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The video from wireless parts company ETrade Supply (via CydiaBlog) gives a highly detailed look at what appears to be an aluminum backplate first seen in May, lending further evidence that the part may be legitimate.
Highlighting the clip is a comparison between the allegedly new part and the chassis and back glass of the current iPhone 4S. The side-by-side clearly illustrates how Apple's next iPhone could sport what the narrator calls a "uni-body" design that does away with the back glass in favor of a metal chassis and front glass configuration. This would be more of a regression to the design of the iPhone 3G/3GS that had the internal components nestled in a rounded polycarbonate shell, however the purportedly leaked chassis allows for a markedly svelte profile not seen in current Apple handsets. The new component is so slim that it is noticeably thinner than the iPhone 4/4S metal mid-section alone.
Besides the obvious height and depth differences, the physical button layout seems to remain unchanged with the holes for volume adjustment and power maintaining their relative positioning to the top of handset when compared to Apple's current iPhone. Also unchanged are the dual-antennas on the top and bottom of the device that were first introduced in the iPhone 4S.
As the narrator moves on to other sections of the phone back, he notes that the SIM card tray found in the leaked unit is noticeably smaller than the piece found in existing iPhone 4S hardware, thus making the two parts incompatible. The tray in the video seems to be the part seen in early May and could feasibly fit the new "nano-SIM" format recently adopted by the European Telecommunications Standards Institute.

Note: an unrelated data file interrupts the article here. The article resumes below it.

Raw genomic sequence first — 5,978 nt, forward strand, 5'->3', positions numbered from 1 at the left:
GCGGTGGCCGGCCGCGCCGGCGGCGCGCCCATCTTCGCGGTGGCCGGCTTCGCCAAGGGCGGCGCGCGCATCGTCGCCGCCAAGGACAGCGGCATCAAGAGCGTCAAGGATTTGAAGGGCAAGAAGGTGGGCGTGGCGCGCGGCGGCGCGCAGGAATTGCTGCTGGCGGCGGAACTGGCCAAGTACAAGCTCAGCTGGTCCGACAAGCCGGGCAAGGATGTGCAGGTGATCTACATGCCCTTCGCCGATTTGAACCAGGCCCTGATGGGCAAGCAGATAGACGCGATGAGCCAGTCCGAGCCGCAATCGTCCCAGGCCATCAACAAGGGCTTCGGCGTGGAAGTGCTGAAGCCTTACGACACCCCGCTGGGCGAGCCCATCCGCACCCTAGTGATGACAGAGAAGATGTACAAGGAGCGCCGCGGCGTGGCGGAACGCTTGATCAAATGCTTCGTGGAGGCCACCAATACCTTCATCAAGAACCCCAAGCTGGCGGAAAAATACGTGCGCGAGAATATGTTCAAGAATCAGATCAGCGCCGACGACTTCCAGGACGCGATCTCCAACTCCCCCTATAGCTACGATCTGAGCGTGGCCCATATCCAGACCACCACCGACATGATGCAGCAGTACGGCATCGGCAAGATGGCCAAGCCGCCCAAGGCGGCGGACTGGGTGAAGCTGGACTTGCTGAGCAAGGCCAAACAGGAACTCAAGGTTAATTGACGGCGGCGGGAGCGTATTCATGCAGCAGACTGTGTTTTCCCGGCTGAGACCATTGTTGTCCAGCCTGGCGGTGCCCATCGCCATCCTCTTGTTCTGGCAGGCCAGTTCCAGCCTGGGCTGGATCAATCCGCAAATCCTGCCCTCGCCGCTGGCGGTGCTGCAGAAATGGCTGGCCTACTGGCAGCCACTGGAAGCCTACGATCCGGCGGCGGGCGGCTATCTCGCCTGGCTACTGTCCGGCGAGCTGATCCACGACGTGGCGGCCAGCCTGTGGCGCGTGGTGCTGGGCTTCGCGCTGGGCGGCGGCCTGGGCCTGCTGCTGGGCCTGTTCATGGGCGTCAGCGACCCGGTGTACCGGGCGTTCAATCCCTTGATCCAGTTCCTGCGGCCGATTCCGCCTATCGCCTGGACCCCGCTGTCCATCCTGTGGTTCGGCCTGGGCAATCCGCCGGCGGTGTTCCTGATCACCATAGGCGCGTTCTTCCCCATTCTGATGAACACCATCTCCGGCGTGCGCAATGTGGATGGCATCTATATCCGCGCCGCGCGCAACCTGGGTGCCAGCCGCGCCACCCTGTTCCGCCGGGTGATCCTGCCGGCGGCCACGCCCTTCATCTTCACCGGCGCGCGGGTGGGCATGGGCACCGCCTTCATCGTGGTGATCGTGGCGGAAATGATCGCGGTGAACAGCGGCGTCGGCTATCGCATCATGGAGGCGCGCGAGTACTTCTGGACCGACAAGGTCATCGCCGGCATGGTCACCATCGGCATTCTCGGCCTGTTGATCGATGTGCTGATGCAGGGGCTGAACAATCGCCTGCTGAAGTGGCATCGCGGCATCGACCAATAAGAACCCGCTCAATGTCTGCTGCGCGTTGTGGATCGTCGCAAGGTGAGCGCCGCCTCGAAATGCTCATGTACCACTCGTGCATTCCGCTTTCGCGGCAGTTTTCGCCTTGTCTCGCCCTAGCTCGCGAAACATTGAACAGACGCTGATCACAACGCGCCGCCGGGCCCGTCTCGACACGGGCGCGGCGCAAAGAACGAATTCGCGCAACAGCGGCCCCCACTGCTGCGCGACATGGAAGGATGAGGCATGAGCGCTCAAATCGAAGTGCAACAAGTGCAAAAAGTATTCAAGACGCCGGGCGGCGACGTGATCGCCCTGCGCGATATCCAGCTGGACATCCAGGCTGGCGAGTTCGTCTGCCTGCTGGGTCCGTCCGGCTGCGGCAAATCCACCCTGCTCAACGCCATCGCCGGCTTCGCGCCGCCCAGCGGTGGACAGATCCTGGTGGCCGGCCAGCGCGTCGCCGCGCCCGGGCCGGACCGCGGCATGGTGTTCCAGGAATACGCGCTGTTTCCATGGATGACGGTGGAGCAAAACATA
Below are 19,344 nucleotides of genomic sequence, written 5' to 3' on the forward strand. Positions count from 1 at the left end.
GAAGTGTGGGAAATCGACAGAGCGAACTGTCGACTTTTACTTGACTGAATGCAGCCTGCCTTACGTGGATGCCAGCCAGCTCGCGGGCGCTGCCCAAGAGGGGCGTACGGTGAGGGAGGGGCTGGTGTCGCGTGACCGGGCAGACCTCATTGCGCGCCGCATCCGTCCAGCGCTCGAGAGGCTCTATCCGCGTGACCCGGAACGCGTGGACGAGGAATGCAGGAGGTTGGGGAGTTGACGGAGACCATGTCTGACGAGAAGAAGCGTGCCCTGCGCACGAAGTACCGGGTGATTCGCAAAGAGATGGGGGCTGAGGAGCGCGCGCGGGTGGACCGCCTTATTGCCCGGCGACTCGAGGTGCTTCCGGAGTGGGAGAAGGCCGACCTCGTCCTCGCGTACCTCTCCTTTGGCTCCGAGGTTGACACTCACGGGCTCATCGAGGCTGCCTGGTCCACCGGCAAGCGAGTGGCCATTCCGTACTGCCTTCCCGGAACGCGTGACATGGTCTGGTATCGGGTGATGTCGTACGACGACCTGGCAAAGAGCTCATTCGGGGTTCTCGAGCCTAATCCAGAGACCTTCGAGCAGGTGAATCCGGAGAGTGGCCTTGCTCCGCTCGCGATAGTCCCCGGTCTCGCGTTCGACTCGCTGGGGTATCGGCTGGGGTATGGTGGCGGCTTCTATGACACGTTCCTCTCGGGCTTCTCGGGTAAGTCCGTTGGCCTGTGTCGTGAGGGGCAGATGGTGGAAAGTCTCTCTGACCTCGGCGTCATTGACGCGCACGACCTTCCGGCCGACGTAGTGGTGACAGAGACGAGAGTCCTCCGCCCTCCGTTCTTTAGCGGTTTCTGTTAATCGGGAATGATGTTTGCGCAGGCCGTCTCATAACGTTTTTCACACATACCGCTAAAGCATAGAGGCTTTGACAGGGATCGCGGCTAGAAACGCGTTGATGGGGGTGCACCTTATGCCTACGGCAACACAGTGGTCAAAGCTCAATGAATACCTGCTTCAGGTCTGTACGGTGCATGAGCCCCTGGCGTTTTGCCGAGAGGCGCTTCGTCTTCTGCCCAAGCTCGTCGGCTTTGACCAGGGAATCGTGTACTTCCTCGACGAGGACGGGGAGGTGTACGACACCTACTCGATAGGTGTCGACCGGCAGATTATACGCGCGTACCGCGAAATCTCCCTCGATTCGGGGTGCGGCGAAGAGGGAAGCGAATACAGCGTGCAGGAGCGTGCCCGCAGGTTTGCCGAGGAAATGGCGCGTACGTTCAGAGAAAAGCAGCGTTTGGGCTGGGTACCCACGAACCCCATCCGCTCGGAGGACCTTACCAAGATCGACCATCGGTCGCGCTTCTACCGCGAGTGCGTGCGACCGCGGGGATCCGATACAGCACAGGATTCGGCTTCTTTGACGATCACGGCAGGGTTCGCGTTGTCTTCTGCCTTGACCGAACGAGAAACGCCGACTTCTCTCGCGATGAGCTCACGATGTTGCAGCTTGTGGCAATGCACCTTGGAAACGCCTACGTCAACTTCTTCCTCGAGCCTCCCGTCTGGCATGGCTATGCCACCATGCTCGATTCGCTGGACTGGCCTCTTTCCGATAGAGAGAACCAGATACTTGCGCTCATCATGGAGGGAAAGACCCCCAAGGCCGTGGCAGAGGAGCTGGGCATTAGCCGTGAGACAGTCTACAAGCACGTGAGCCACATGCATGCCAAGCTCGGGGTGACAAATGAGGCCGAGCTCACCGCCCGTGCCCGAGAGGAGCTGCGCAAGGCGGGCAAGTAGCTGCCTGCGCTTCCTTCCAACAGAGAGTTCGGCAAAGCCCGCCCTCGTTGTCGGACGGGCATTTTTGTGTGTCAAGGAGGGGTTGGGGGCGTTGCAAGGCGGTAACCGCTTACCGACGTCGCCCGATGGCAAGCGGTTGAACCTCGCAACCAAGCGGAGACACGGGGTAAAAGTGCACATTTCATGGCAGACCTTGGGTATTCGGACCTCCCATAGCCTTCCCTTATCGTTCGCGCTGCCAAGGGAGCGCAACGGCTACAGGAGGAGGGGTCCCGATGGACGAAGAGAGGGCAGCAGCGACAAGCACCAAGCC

Also making an appearance is the much-rumored "mini dock" at the bottom of the unit which is situated next to revised speaker and mic grills and a newly-positioned headphone jack.
Thursday's hands-on comes less than a week after a video was released claiming to feature the next-gen smartphone's front glass. It is unclear how thick the assembled shell would be if the two sections were put together, assuming that the two match at all, but Apple is rumored to be using in-cell display technology to keep displacement down. Disregarding the thickness of the panel, both leaked parts point to a display with a diagonal length in excess of 4-inches which is consistent with whispers saying the new iPhone will boast a bigger screen.
Apple is widely rumored to debut its new handset this fall sometime between September and October.